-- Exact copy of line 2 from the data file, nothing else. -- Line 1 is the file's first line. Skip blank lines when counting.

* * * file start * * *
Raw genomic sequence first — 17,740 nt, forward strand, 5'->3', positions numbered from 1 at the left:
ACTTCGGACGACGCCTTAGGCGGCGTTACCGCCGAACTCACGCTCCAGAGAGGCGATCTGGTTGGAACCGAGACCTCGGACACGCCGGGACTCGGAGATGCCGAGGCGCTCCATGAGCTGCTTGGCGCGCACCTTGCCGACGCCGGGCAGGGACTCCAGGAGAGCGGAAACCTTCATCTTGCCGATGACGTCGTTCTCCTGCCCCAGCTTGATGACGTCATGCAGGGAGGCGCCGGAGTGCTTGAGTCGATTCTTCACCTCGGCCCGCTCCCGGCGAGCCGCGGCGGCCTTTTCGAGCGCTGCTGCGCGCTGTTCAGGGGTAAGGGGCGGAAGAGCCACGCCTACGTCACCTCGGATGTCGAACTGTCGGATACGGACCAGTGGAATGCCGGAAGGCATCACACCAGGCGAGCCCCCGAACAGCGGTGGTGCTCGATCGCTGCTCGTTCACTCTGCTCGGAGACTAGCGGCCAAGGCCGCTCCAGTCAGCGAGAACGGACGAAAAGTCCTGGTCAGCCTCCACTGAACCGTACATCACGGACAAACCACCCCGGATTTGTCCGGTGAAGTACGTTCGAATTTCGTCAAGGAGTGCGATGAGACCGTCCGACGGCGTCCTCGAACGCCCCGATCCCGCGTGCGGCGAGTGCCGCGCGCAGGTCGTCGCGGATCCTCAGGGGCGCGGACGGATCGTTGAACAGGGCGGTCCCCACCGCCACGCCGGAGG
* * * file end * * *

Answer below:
ACTTCGGACGACGCCTTAGGCGGCGTTACCGCCGAACTCACGCTCCAGAGAGGCGATCTGGTTGGAACCGAGACCTCGGACACGCCGGGACTCGGAGATGCCGAGGCGCTCCATGAGCTGCTTGGCGCGCACCTTGCCGACGCCGGGCAGGGACTCCAGGAGAGCGGAAACCTTCATCTTGCCGATGACGTCGTTCTCCTGCCCCAGCTTGATGACGTCATGCAGGGAGGCGCCGGAGTGCTTGAGTCGATTCTTCACCTCGGCCCGCTCCCGGCGAGCCGCGGCGGCCTTTTCGAGCGCTGCTGCGCGCTGTTCAGGGGTAAGGGGCGGAAGAGCCACGCCTACGTCACCTCGGATGTCGAACTGTCGGATACGGACCAGTGGAATGCCGGAAGGCATCACACCAGGCGAGCCCCCGAACAGCGGTGGTGCTCGATCGCTGCTCGTTCACTCTGCTCGGAGACTAGCGGCCAAGGCCGCTCCAGTCAGCGAGAACGGACGAAAAGTCCTGGTCAGCCTCCACTGAACCGTACATCACGGACAAACCACCCCGGATTTGTCCGGTGAAGTACGTTCGAATTTCGTCAAGGAGTGCGATGAGACCGTCCGACGGCGTCCTCGAACGCCCCGATCCCGCGTGCGGCGAGTGCCGCGCGCAGGTCGTCGCGGATCCTCAGGGGCGCGGACGGATCGTTGAACAGGGCGGTCCCCACCGCCACGCCGGAGG